A Sense of Humor Helps

There are many ways to judge whether a relationship might work. Sharing or at least tolerating each other’s sense of humor is one. When my wife and I dated I sometimes cooked a meal for us, and one night Judy held up her plate with a pathetic orphan look on her face and said, “Please, sir, may I have more?” My eyes popped wide as I recognized a speech from Oliver Twist. My previous girlfriend had thought that Steven King novels were the height of literature, and Judy quoted Dickens. My heart leapt with joy.

I had first studied biology in college, and Judy was in the process of earning her Ph.D. in plant physiology when we met and married. On our honeymoon in Maine we climbed to the top of a mountain in Acadia National Forest. A cold breeze blew as we stood on a rocky plateau at the top, and a thick fog surrounded us on all sides. She pulled a sweatshirt out of her backpack, and her head got stuck inside as she attempted to push her arms through the sleeves. She stood with her arms waving over what appeared to be a headless torso and I said, “My wife, the hydra.” She started laughing, and it took her a bit longer to emerge.

When Judy got pregnant with our first child we went to an OB/GYN group in State College. We saw four doctors on a round robin basis, and some could be gruff and rude. Judy appreciated it when I nicknamed a sixty year old man, a former army doctor, who kept advising Judy to watch her weight. His name was Wengrovitz, but we privately referred to him as Vinegar Tits. Dr. Mebbane gave us stern lectures at odd moments, and we hoped that he wouldn’t be on call when it came time for the delivery. We held up our arms in crosses as if warding off a vampire when we discussed him and called out, “Med Bane” in hopes of repelling him.

I rewrite lyrics to pop songs, and sometimes sing my version of Joe Cocker’s, “You Are So Beautiful, To Me” in the morning while making breakfast.  Original version:  “You are so beautiful, to me.  You’re everything I’ve ever hoped for.  You’re everything I need.  You are so beautiful, to me.”  My version: “You look available, to me. You are everything I’d ever settle for. You’re the only woman I see. You look available…to me.” Judy doesn’t take offense but comments on how romantic I’ve become over our years together.

We got new flip phones a few months ago. Sometimes my phone emits rapid bursts of beeps when I walk with it in a pants pocket, and it woke me up one night with a beep and flash of light as it rested on my bureau. Judy took it from me when it sounded off during a meal and searched through the menu. I asked her to look for a “random bullshit” button that she could turn off. She went through a bunch of applications, but didn’t find anything that might help. She handed it back and drily said, “Sorry, they don’t list ‘random bullshit’ anywhere.”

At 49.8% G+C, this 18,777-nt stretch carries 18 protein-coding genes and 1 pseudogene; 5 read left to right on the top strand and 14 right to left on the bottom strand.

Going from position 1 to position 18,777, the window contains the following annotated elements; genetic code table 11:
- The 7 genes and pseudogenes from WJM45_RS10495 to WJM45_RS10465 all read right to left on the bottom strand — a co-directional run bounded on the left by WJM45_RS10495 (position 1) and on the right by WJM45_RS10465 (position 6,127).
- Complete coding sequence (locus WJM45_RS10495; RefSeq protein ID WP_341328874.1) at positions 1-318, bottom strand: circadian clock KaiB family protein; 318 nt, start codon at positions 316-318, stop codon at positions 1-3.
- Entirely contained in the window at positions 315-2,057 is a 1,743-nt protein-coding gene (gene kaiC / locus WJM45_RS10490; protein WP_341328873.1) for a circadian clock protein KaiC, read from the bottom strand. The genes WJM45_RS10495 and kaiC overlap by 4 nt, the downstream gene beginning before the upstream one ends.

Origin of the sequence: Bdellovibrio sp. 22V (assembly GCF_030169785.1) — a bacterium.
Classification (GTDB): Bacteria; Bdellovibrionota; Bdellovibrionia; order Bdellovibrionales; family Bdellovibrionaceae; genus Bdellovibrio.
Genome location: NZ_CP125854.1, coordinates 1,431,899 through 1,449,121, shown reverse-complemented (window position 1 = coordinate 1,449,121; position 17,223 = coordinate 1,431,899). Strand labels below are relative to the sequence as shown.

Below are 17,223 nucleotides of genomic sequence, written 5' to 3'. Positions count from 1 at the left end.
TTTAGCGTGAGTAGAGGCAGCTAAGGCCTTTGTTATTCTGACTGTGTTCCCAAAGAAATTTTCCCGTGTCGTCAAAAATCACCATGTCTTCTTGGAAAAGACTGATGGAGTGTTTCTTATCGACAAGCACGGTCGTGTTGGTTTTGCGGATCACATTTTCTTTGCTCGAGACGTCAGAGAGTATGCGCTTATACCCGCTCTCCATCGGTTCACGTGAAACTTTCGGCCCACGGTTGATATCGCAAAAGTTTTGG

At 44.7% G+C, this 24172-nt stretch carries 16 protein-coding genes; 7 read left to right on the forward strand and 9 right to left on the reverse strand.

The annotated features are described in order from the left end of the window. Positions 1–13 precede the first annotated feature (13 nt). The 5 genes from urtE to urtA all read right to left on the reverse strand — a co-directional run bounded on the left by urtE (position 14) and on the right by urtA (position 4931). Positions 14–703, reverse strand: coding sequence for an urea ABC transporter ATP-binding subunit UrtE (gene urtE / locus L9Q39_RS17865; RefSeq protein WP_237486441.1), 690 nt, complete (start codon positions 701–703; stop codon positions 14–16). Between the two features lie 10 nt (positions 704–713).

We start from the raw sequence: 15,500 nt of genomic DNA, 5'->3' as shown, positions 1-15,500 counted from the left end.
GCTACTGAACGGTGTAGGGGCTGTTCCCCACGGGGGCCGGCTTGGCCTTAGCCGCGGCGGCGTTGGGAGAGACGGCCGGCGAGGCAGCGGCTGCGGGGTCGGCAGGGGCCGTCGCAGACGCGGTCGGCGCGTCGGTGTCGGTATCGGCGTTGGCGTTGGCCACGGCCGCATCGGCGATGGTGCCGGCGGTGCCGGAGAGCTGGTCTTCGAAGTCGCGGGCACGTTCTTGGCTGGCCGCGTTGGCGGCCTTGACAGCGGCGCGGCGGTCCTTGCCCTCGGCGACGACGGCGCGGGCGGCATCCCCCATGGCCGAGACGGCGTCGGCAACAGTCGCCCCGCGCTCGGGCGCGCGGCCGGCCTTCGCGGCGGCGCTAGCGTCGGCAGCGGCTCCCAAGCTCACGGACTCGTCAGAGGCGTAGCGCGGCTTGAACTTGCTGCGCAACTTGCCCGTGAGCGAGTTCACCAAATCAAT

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Entourage: The Dangling Men

Nancy liked to dangle men, to entice them to come nearer and then hold them at a distance.  She often had two or three hooked at a time, but felt no guilt in trading one for another on a whim.  One time she had made a date to meet a new boyfriend at a restaurant.  An old beau saw her cross the parking lot and called her over.  Nancy made out with him in his car while her latest waited inside for her to make an appearance.  Latest became aware of her treachery.  But when he confronted her she just laughed and said, “Oh Brian, we’re not really dating, are we?”  Brian told her that he thought they were, and she laughed again at his foolishness.

She was attractive, intelligent, and had a good sense of humor.  Boys and men had made moves on her, had given her The Look, from the time she turned fifteen.   It must have been wearying to brave the constant attention and pressure, to sort through all the options.  She had to weigh the merits of her would-be suitors and hope that her scales had been properly calibrated.  And she must have wondered whether any of her gents really wanted her, the total sum of her, and not just the glittery package.  In the end she probably threw up her hands and decided to make love, sex, desire into a game.  She was the queen, and members of her entourage became her pawns.

Eventually she slipped and fell in love with an owner of a record store.  He was fifteen years older, however, and didn’t see any future in the relationship.  Steely Dan’s, “Hey Nineteen” played on the radio at that time, and the record man made it the theme of his argument when he broke up with her.